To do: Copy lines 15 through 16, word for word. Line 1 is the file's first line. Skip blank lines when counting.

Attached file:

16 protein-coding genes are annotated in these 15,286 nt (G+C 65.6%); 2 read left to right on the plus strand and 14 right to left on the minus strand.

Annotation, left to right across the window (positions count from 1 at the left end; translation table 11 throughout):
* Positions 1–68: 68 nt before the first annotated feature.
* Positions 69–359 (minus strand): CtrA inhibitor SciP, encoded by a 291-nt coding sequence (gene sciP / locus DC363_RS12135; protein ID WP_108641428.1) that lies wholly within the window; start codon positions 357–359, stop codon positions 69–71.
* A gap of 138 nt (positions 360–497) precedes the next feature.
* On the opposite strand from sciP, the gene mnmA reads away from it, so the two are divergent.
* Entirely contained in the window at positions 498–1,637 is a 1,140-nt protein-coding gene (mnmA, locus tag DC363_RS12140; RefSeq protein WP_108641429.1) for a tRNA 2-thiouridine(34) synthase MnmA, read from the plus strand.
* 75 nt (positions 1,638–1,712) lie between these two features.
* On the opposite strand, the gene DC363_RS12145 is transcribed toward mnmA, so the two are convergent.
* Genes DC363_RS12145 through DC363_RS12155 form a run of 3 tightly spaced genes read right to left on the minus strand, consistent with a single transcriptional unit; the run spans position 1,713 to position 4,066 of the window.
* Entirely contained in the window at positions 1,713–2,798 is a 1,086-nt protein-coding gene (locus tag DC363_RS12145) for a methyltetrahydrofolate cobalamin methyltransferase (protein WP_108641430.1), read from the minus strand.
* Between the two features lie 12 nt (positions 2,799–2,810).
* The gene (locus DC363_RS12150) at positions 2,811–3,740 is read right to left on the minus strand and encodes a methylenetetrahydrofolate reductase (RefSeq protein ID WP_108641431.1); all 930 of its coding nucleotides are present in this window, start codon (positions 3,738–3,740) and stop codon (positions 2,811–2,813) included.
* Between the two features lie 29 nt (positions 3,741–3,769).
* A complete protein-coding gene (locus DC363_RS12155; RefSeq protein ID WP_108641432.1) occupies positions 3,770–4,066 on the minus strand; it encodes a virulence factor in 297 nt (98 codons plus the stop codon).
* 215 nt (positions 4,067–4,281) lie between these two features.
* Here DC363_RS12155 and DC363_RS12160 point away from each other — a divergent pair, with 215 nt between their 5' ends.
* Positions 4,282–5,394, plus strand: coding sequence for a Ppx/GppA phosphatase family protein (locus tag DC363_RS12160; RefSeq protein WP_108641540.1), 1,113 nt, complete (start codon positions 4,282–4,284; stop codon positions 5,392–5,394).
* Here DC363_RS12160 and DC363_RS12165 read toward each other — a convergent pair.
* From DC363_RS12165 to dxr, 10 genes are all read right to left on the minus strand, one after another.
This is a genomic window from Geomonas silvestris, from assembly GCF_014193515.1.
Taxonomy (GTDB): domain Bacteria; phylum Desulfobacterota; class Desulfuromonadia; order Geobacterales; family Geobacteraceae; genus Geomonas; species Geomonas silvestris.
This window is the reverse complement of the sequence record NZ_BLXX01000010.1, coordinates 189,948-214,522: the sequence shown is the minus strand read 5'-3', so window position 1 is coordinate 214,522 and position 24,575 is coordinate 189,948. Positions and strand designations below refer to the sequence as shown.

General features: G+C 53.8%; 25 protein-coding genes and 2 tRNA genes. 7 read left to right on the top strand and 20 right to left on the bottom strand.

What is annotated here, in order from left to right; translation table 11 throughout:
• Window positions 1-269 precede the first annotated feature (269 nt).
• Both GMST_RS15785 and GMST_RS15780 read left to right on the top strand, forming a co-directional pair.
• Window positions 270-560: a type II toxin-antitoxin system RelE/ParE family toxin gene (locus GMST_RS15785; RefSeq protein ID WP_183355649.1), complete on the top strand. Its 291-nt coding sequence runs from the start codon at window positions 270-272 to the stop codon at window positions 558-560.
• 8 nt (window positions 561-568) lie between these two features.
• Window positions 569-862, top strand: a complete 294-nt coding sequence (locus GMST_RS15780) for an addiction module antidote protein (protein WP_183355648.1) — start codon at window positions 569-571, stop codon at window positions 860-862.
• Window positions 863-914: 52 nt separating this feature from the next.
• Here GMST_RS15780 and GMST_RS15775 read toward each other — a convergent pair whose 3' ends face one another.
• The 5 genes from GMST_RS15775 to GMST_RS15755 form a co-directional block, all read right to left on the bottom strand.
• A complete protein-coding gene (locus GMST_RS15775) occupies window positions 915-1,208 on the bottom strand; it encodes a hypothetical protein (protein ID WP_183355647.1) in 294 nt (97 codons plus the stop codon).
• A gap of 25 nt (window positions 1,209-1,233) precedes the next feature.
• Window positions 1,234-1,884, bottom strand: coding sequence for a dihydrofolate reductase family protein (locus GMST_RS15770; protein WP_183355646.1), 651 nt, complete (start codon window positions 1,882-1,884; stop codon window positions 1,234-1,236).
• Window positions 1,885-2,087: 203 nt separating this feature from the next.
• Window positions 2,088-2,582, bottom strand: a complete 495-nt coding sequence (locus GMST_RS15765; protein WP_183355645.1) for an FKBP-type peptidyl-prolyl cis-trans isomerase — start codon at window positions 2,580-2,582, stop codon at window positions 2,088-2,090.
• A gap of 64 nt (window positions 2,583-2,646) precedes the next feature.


* A complete protein-coding gene (locus DC363_RS12155; RefSeq protein ID WP_108641432.1) occupies positions 3,770–4,066 on the minus strand; it encodes a virulence factor in 297 nt (98 codons plus the stop codon).
* 215 nt (positions 4,067–4,281) lie between these two features.